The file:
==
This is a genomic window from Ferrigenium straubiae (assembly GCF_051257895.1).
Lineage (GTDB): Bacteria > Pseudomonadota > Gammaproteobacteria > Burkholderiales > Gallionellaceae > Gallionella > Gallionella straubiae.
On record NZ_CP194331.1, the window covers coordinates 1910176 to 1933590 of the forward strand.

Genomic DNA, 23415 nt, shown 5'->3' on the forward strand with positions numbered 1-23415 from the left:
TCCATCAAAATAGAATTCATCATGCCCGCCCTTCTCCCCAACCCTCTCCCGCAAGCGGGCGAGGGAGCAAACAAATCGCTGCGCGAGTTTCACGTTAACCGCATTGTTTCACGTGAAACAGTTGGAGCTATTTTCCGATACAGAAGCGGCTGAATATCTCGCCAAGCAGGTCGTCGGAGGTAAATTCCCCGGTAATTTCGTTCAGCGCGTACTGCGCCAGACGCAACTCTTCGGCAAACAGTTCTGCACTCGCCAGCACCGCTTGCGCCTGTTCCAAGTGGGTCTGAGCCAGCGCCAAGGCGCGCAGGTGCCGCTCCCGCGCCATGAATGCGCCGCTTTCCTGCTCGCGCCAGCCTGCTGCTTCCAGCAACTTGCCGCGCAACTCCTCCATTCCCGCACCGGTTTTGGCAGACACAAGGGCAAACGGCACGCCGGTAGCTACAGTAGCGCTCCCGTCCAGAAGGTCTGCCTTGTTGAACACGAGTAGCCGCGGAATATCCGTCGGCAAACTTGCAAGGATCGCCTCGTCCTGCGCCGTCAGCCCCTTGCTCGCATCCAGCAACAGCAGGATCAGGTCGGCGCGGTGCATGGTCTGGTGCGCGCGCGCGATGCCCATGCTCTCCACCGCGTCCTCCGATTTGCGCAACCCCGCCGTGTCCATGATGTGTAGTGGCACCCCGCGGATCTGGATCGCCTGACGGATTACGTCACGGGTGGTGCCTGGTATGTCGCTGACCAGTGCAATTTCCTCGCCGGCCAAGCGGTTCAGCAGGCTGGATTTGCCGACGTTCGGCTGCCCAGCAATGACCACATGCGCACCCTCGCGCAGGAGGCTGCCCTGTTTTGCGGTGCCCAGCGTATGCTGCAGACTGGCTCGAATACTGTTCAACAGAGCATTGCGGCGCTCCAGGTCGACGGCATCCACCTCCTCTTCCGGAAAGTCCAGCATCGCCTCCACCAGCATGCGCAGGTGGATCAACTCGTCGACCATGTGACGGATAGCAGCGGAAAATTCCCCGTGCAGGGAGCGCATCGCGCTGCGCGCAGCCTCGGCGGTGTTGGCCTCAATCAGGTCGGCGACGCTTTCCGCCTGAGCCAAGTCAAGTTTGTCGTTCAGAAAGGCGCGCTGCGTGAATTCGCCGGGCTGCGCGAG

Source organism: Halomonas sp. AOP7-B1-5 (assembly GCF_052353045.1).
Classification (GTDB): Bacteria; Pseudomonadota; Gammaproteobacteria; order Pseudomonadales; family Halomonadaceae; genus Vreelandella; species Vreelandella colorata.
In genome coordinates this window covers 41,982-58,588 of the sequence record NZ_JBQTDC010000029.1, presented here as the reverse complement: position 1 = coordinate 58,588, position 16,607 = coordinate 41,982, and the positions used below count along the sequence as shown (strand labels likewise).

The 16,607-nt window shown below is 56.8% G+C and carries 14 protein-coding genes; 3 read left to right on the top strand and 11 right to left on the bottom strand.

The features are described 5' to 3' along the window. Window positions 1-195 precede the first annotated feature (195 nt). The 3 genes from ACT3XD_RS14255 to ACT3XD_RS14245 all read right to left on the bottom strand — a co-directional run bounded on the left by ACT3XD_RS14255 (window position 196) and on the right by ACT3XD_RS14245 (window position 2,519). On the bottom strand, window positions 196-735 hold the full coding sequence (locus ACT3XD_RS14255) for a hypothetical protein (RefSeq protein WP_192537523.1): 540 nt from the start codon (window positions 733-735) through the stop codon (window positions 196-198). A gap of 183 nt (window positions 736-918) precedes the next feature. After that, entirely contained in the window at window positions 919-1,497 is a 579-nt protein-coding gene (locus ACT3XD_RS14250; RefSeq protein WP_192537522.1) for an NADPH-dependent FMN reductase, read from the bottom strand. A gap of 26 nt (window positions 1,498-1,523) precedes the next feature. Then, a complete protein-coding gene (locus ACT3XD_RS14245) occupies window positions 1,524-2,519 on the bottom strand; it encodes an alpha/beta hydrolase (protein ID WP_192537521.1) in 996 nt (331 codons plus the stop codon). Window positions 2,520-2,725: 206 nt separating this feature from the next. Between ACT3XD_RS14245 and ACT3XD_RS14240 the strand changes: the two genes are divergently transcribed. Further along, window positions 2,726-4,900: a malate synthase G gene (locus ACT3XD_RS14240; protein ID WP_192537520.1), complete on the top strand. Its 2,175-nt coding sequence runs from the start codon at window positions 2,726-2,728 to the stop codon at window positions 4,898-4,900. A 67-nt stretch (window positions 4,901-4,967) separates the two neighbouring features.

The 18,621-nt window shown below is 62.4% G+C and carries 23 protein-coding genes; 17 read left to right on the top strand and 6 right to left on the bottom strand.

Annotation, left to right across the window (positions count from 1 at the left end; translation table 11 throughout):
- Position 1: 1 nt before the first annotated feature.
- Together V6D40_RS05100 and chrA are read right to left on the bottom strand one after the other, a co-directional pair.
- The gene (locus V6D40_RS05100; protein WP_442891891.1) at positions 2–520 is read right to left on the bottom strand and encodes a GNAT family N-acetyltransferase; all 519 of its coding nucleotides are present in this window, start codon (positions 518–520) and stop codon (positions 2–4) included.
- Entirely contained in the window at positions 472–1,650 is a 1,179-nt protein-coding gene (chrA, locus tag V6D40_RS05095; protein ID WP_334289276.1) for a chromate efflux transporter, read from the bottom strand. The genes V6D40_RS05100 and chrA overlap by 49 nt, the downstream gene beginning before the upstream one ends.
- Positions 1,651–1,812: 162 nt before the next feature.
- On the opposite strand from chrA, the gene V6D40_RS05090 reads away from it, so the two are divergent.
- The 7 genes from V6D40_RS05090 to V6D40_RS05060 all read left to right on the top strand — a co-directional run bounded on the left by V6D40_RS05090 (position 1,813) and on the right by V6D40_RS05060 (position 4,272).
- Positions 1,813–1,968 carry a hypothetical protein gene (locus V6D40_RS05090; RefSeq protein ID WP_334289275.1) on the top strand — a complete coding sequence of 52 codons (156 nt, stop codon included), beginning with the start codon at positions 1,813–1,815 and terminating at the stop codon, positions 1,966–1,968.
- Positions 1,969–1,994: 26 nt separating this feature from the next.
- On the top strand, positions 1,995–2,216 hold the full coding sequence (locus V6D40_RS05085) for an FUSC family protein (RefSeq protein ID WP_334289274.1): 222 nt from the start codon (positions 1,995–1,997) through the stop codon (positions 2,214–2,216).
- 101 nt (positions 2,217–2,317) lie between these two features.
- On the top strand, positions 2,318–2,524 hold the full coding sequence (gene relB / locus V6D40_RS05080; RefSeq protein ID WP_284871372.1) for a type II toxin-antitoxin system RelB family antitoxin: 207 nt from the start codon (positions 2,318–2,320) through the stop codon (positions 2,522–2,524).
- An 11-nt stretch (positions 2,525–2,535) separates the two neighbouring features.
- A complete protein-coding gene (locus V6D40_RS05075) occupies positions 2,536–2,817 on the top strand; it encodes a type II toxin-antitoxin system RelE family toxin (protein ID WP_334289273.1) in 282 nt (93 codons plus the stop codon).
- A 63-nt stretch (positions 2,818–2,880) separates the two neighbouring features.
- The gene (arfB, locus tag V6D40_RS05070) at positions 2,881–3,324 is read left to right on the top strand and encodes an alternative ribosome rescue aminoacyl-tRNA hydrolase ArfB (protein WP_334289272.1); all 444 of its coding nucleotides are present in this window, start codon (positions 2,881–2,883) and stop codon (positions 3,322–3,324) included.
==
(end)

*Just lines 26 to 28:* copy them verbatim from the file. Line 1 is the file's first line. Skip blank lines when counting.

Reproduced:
- A complete protein-coding gene (locus V6D40_RS05075) occupies positions 2,536–2,817 on the top strand; it encodes a type II toxin-antitoxin system RelE family toxin (protein ID WP_334289273.1) in 282 nt (93 codons plus the stop codon).
- A 63-nt stretch (positions 2,818–2,880) separates the two neighbouring features.
- The gene (arfB, locus tag V6D40_RS05070) at positions 2,881–3,324 is read left to right on the top strand and encodes an alternative ribosome rescue aminoacyl-tRNA hydrolase ArfB (protein WP_334289272.1); all 444 of its coding nucleotides are present in this window, start codon (positions 2,881–2,883) and stop codon (positions 3,322–3,324) included.